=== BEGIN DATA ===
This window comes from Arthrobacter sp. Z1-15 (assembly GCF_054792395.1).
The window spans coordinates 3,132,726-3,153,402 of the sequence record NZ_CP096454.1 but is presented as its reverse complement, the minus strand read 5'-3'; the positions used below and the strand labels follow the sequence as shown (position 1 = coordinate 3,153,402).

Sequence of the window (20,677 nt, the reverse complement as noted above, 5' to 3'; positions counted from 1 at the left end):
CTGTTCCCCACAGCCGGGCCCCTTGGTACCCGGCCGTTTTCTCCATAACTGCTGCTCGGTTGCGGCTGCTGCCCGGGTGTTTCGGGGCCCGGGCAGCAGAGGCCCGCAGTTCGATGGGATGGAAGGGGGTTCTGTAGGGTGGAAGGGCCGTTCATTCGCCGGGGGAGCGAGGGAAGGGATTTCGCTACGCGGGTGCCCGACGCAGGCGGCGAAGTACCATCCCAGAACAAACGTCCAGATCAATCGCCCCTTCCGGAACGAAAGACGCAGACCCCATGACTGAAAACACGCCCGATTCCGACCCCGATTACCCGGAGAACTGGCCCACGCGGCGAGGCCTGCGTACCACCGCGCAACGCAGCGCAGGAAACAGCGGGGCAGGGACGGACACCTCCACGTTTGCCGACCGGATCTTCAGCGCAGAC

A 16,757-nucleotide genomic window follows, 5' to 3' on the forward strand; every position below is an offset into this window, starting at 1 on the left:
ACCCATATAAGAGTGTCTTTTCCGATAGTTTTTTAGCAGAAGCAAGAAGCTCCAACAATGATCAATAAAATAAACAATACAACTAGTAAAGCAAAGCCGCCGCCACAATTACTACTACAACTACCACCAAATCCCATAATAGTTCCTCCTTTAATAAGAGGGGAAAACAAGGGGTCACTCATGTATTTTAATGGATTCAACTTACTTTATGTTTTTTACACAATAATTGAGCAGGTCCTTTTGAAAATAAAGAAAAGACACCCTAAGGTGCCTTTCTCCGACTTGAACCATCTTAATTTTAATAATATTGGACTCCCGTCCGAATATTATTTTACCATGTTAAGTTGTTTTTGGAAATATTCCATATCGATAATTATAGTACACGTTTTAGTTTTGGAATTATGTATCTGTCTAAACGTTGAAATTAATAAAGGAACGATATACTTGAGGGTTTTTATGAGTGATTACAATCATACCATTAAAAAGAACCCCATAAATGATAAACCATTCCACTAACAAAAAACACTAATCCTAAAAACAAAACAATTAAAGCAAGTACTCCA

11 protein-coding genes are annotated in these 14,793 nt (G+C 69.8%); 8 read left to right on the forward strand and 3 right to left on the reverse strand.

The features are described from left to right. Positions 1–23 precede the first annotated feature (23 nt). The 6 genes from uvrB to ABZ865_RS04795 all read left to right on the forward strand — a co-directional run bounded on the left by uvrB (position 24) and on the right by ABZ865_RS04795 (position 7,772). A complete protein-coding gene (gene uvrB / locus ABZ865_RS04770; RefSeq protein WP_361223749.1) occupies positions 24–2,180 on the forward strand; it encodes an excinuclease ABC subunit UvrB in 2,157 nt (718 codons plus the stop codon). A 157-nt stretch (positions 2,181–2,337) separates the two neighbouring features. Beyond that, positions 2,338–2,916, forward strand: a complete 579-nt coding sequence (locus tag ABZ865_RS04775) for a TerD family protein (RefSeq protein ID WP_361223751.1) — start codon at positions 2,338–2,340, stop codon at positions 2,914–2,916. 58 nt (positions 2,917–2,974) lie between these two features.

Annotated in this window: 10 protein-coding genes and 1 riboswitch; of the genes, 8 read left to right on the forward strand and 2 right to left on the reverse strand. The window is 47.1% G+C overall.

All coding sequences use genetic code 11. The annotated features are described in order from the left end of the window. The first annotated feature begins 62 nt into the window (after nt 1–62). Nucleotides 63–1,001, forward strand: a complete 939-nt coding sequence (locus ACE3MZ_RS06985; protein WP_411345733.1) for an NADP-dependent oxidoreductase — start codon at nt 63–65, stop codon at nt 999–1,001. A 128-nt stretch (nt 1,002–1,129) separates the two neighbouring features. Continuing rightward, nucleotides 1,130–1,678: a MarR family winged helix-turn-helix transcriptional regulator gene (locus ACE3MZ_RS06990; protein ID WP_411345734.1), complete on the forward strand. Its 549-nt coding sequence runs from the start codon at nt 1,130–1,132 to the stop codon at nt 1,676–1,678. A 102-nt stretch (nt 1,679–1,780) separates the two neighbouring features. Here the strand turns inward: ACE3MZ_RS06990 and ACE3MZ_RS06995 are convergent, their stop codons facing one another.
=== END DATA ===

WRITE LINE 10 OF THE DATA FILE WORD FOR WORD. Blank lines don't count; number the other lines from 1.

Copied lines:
All coding sequences use genetic code 11. The annotated features are described in order from the left end of the window. The first annotated feature begins 62 nt into the window (after nt 1–62). Nucleotides 63–1,001, forward strand: a complete 939-nt coding sequence (locus ACE3MZ_RS06985; protein WP_411345733.1) for an NADP-dependent oxidoreductase — start codon at nt 63–65, stop codon at nt 999–1,001. A 128-nt stretch (nt 1,002–1,129) separates the two neighbouring features. Continuing rightward, nucleotides 1,130–1,678: a MarR family winged helix-turn-helix transcriptional regulator gene (locus ACE3MZ_RS06990; protein ID WP_411345734.1), complete on the forward strand. Its 549-nt coding sequence runs from the start codon at nt 1,130–1,132 to the stop codon at nt 1,676–1,678. A 102-nt stretch (nt 1,679–1,780) separates the two neighbouring features. Here the strand turns inward: ACE3MZ_RS06990 and ACE3MZ_RS06995 are convergent, their stop codons facing one another.